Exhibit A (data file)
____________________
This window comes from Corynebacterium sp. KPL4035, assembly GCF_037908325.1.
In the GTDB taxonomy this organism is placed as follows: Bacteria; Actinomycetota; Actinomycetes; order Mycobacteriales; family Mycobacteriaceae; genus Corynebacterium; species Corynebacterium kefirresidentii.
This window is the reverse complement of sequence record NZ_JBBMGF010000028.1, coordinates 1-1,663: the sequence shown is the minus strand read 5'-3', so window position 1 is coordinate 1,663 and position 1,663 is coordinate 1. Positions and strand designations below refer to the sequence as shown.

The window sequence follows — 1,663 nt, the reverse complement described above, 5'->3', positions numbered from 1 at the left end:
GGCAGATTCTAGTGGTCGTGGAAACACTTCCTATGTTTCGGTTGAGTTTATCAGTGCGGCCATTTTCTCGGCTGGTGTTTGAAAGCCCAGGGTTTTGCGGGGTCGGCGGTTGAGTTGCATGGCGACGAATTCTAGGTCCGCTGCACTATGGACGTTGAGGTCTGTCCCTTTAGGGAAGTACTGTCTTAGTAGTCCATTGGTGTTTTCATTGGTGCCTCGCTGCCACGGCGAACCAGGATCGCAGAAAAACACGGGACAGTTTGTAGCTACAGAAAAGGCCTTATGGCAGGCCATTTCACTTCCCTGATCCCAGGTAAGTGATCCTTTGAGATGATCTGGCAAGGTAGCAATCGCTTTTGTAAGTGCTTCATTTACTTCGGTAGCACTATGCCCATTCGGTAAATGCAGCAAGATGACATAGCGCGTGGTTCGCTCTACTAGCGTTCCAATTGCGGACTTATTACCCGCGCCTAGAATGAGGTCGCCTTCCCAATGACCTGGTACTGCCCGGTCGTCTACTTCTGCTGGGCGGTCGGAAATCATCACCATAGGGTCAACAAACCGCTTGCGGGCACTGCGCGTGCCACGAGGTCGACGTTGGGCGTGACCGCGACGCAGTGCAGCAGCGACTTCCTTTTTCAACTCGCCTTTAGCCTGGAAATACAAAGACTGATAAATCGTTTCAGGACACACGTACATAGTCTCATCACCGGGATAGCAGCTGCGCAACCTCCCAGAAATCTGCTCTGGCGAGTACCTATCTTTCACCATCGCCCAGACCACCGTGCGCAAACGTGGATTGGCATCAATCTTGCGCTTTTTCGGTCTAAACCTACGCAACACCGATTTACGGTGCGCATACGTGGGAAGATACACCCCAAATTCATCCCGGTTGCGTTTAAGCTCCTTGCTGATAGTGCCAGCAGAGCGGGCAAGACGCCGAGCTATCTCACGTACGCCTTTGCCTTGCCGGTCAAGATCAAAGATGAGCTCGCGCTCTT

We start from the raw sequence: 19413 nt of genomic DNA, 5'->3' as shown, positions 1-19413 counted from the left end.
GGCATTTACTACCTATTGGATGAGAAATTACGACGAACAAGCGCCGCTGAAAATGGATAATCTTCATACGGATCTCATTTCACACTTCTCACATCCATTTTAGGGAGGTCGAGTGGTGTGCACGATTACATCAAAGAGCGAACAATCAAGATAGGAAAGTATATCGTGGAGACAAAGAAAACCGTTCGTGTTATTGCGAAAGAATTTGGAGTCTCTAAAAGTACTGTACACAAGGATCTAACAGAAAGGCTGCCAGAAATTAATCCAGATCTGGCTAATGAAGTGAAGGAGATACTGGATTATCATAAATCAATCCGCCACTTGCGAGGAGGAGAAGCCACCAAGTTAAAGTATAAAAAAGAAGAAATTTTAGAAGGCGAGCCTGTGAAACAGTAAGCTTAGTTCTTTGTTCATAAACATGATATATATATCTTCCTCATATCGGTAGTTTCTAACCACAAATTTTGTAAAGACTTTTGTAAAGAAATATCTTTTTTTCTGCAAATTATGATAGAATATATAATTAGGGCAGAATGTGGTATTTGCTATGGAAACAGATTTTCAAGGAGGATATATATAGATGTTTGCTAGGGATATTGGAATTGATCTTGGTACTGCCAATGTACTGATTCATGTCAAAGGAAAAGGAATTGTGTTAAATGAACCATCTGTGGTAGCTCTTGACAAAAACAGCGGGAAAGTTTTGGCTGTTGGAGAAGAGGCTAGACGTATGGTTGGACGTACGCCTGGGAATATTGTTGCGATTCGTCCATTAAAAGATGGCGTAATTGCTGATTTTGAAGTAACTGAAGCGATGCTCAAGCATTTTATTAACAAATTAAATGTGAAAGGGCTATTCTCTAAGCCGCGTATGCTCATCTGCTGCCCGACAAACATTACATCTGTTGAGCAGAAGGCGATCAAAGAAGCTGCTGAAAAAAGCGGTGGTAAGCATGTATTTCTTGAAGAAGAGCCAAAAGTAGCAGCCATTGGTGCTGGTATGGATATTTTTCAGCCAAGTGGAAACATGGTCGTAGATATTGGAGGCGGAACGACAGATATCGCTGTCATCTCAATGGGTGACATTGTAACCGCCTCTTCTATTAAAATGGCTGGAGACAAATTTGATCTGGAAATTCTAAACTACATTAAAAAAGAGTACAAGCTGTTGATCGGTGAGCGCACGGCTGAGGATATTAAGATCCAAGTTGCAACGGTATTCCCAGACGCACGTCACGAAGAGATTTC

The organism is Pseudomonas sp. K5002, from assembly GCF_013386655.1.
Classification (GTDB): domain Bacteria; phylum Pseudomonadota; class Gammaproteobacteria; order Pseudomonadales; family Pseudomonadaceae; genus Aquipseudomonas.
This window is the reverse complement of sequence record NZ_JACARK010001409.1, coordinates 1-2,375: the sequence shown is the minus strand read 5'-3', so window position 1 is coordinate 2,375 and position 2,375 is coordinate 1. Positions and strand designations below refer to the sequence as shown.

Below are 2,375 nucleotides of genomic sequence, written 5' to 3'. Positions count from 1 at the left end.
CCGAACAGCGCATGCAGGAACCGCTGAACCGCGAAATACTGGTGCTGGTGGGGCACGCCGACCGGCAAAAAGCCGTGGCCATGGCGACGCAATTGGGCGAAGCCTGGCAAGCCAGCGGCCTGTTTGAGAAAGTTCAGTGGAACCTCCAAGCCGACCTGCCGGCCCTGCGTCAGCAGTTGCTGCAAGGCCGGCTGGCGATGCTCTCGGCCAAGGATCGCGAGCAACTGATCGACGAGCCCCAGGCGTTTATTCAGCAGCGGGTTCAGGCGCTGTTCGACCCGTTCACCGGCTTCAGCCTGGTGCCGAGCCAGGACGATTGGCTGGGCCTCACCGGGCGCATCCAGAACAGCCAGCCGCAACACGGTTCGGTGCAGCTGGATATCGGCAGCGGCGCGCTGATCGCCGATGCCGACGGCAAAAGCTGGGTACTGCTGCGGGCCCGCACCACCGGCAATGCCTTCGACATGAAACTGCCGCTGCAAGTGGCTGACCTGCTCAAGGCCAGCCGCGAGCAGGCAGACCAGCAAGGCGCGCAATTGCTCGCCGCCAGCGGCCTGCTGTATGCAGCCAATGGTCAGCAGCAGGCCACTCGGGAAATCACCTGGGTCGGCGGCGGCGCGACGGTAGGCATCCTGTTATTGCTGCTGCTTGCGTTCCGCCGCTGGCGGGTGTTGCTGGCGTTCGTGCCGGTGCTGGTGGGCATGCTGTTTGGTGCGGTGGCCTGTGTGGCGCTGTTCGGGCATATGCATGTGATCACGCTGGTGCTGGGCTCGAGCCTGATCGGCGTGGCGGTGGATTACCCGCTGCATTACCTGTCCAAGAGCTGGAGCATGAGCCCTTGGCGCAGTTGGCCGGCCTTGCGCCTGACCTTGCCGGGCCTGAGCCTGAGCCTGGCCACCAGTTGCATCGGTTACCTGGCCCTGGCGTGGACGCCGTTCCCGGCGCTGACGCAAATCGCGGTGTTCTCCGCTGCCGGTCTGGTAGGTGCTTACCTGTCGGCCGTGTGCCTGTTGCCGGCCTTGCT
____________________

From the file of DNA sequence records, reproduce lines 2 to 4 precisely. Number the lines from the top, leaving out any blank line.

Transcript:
In the GTDB taxonomy this organism is placed as follows: Bacteria; Actinomycetota; Actinomycetes; order Mycobacteriales; family Mycobacteriaceae; genus Corynebacterium; species Corynebacterium kefirresidentii.
This window is the reverse complement of sequence record NZ_JBBMGF010000028.1, coordinates 1-1,663: the sequence shown is the minus strand read 5'-3', so window position 1 is coordinate 1,663 and position 1,663 is coordinate 1. Positions and strand designations below refer to the sequence as shown.

The window sequence follows — 1,663 nt, the reverse complement described above, 5'->3', positions numbered from 1 at the left end: